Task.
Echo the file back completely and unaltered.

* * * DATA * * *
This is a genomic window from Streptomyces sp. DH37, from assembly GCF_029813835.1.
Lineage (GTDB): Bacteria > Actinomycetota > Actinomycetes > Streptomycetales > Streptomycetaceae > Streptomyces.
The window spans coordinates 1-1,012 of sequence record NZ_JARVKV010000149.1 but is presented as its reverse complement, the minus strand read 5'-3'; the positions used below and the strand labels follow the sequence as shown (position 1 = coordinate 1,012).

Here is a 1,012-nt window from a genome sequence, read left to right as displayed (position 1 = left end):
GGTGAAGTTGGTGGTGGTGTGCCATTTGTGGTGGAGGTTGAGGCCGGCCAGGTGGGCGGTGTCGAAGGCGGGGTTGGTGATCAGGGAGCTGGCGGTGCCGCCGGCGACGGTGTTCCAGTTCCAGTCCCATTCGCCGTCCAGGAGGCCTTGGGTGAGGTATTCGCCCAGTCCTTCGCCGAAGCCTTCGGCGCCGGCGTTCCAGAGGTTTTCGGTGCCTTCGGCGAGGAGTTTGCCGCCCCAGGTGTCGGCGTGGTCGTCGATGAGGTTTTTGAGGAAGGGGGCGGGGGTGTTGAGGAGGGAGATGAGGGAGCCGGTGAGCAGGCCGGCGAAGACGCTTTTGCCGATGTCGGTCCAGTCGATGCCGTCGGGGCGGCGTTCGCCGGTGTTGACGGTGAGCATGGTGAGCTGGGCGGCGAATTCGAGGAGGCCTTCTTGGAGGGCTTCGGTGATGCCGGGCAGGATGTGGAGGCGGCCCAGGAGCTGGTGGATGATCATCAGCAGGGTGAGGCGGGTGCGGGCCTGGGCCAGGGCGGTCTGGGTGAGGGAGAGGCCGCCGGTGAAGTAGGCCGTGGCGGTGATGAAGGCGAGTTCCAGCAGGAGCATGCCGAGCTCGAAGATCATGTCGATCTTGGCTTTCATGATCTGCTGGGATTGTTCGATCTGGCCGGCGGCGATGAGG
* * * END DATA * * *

This is a genomic window from Streptomyces sp. DH37, from assembly GCF_029813835.1.
Lineage (GTDB): Bacteria > Actinomycetota > Actinomycetes > Streptomycetales > Streptomycetaceae > Streptomyces.
The window spans coordinates 1-1,012 of sequence record NZ_JARVKV010000149.1 but is presented as its reverse complement, the minus strand read 5'-3'; the positions used below and the strand labels follow the sequence as shown (position 1 = coordinate 1,012).

Here is a 1,012-nt window from a genome sequence, read left to right as displayed (position 1 = left end):
GGTGAAGTTGGTGGTGGTGTGCCATTTGTGGTGGAGGTTGAGGCCGGCCAGGTGGGCGGTGTCGAAGGCGGGGTTGGTGATCAGGGAGCTGGCGGTGCCGCCGGCGACGGTGTTCCAGTTCCAGTCCCATTCGCCGTCCAGGAGGCCTTGGGTGAGGTATTCGCCCAGTCCTTCGCCGAAGCCTTCGGCGCCGGCGTTCCAGAGGTTTTCGGTGCCTTCGGCGAGGAGTTTGCCGCCCCAGGTGTCGGCGTGGTCGTCGATGAGGTTTTTGAGGAAGGGGGCGGGGGTGTTGAGGAGGGAGATGAGGGAGCCGGTGAGCAGGCCGGCGAAGACGCTTTTGCCGATGTCGGTCCAGTCGATGCCGTCGGGGCGGCGTTCGCCGGTGTTGACGGTGAGCATGGTGAGCTGGGCGGCGAATTCGAGGAGGCCTTCTTGGAGGGCTTCGGTGATGCCGGGCAGGATGTGGAGGCGGCCCAGGAGCTGGTGGATGATCATCAGCAGGGTGAGGCGGGTGCGGGCCTGGGCCAGGGCGGTCTGGGTGAGGGAGAGGCCGCCGGTGAAGTAGGCCGTGGCGGTGATGAAGGCGAGTTCCAGCAGGAGCATGCCGAGCTCGAAGATCATGTCGATCTTGGCTTTCATGATCTGCTGGGATTGTTCGATCTGGCCGGCGGCGATGAGG